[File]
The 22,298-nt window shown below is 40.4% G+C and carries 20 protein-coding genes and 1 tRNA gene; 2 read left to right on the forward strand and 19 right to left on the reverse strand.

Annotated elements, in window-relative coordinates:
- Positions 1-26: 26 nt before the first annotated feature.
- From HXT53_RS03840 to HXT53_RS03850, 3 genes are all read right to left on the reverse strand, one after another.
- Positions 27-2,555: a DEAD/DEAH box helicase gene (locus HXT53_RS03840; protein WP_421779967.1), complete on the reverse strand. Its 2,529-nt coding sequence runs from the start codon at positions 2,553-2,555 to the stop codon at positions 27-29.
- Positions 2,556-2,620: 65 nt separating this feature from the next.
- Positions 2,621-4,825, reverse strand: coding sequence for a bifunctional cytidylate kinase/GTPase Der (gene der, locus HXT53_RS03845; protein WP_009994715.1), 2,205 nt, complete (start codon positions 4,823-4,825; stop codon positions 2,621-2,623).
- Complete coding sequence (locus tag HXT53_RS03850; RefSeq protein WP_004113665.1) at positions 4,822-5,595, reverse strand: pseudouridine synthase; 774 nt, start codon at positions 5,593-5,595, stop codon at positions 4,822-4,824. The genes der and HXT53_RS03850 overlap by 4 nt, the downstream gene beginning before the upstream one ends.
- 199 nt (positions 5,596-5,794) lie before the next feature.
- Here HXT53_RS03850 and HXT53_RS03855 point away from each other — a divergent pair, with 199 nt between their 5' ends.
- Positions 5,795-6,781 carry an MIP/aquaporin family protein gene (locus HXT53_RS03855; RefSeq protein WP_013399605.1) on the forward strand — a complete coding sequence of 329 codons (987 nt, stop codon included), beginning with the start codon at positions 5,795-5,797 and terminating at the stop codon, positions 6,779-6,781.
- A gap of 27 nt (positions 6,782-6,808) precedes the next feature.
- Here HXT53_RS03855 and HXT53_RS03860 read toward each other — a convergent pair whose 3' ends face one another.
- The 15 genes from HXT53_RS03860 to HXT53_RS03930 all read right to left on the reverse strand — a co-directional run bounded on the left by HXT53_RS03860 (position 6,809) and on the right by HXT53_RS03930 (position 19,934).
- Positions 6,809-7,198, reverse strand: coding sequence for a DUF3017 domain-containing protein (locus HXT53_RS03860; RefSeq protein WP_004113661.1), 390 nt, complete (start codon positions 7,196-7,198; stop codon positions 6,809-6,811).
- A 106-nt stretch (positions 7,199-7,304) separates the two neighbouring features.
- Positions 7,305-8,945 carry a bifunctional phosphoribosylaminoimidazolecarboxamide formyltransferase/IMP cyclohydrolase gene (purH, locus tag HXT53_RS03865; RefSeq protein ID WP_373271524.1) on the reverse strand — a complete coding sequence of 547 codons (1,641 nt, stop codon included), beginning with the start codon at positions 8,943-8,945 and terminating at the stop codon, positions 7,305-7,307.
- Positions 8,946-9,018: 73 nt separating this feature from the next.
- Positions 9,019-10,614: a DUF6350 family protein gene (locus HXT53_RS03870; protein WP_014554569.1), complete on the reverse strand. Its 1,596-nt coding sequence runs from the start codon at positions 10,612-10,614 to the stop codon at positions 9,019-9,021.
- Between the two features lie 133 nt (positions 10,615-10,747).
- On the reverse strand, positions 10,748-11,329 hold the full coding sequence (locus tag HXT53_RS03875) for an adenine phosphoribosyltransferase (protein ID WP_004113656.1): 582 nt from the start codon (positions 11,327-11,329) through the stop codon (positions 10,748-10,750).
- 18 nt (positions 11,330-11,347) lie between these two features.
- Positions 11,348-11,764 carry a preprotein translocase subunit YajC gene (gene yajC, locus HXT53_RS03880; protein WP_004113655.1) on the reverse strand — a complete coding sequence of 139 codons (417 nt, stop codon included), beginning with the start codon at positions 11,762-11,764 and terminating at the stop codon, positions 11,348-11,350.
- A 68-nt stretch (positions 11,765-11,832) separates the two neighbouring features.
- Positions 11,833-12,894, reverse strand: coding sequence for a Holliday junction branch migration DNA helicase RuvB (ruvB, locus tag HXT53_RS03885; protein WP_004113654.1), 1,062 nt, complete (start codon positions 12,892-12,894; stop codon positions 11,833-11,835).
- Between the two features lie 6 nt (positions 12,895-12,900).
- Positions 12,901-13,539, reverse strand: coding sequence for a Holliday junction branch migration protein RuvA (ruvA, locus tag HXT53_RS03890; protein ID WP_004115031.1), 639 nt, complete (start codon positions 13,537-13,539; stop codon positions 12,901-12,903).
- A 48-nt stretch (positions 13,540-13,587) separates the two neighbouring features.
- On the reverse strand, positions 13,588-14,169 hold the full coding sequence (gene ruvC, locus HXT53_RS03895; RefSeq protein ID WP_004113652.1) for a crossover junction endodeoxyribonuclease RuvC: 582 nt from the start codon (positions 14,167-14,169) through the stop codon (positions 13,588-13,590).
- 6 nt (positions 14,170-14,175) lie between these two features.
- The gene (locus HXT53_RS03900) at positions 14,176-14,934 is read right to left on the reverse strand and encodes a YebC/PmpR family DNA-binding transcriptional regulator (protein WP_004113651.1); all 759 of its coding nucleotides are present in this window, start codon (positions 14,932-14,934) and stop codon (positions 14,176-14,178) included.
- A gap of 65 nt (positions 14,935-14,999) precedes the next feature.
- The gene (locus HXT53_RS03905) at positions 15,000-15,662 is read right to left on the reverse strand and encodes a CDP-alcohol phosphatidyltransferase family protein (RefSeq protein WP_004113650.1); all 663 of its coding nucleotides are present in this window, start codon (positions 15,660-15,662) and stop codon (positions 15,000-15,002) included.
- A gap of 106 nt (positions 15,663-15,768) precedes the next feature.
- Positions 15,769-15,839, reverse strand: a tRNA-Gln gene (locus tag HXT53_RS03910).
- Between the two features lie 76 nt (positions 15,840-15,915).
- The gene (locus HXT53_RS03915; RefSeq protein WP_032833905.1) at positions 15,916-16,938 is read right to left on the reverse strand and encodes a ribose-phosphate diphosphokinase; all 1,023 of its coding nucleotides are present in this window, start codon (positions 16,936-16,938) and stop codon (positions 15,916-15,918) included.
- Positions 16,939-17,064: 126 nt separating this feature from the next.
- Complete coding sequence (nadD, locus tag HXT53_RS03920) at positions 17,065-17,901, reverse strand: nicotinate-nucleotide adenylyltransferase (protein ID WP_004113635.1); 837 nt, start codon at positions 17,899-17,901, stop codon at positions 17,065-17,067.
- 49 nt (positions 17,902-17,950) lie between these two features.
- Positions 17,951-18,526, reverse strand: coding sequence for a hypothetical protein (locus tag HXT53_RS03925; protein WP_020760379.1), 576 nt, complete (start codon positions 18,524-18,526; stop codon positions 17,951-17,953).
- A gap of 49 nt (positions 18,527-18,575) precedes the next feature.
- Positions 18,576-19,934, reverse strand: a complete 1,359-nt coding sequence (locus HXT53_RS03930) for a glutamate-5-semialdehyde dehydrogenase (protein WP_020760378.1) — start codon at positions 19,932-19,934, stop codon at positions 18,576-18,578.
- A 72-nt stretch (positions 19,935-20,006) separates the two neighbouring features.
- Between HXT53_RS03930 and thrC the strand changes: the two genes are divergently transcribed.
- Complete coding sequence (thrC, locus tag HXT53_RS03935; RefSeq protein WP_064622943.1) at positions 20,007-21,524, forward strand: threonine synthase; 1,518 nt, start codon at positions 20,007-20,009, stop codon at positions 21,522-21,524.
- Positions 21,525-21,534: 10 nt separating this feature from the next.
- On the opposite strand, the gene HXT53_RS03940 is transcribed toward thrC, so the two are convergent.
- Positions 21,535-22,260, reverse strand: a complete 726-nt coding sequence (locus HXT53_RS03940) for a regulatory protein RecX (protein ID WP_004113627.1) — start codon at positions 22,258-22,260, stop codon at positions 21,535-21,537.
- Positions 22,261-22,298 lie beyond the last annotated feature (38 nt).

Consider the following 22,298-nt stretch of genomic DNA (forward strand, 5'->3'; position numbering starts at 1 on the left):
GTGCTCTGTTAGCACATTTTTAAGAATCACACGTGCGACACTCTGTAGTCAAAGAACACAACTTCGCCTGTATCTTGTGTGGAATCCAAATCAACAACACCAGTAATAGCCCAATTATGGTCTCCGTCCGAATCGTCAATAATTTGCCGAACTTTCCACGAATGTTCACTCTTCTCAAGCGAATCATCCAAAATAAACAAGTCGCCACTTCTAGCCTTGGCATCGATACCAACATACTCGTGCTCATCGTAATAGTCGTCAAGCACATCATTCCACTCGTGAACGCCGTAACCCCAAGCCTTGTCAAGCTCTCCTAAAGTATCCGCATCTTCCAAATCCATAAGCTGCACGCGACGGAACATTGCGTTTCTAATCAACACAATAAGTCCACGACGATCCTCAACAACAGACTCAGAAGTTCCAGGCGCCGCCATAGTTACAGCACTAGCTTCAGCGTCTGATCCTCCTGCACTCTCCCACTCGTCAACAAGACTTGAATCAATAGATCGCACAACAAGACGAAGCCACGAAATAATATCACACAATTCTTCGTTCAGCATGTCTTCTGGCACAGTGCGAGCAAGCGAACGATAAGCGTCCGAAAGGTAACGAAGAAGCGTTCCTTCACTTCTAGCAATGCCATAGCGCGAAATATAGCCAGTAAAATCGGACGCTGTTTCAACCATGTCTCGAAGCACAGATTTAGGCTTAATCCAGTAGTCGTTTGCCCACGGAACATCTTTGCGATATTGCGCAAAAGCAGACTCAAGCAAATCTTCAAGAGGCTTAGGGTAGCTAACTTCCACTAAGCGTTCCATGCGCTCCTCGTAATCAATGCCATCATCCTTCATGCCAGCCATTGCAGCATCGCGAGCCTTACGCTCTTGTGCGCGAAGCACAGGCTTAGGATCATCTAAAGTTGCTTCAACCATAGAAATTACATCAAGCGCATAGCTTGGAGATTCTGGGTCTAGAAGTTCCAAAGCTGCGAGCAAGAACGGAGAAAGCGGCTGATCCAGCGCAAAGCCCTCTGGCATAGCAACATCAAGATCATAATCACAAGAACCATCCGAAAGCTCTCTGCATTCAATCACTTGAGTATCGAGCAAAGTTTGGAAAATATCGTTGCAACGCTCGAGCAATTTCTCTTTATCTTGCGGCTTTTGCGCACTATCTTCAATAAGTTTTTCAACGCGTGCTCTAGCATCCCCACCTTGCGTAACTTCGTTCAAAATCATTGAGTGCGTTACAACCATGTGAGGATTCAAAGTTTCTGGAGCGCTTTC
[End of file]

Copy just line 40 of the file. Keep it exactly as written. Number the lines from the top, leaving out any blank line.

- 49 nt (positions 17,902-17,950) lie between these two features.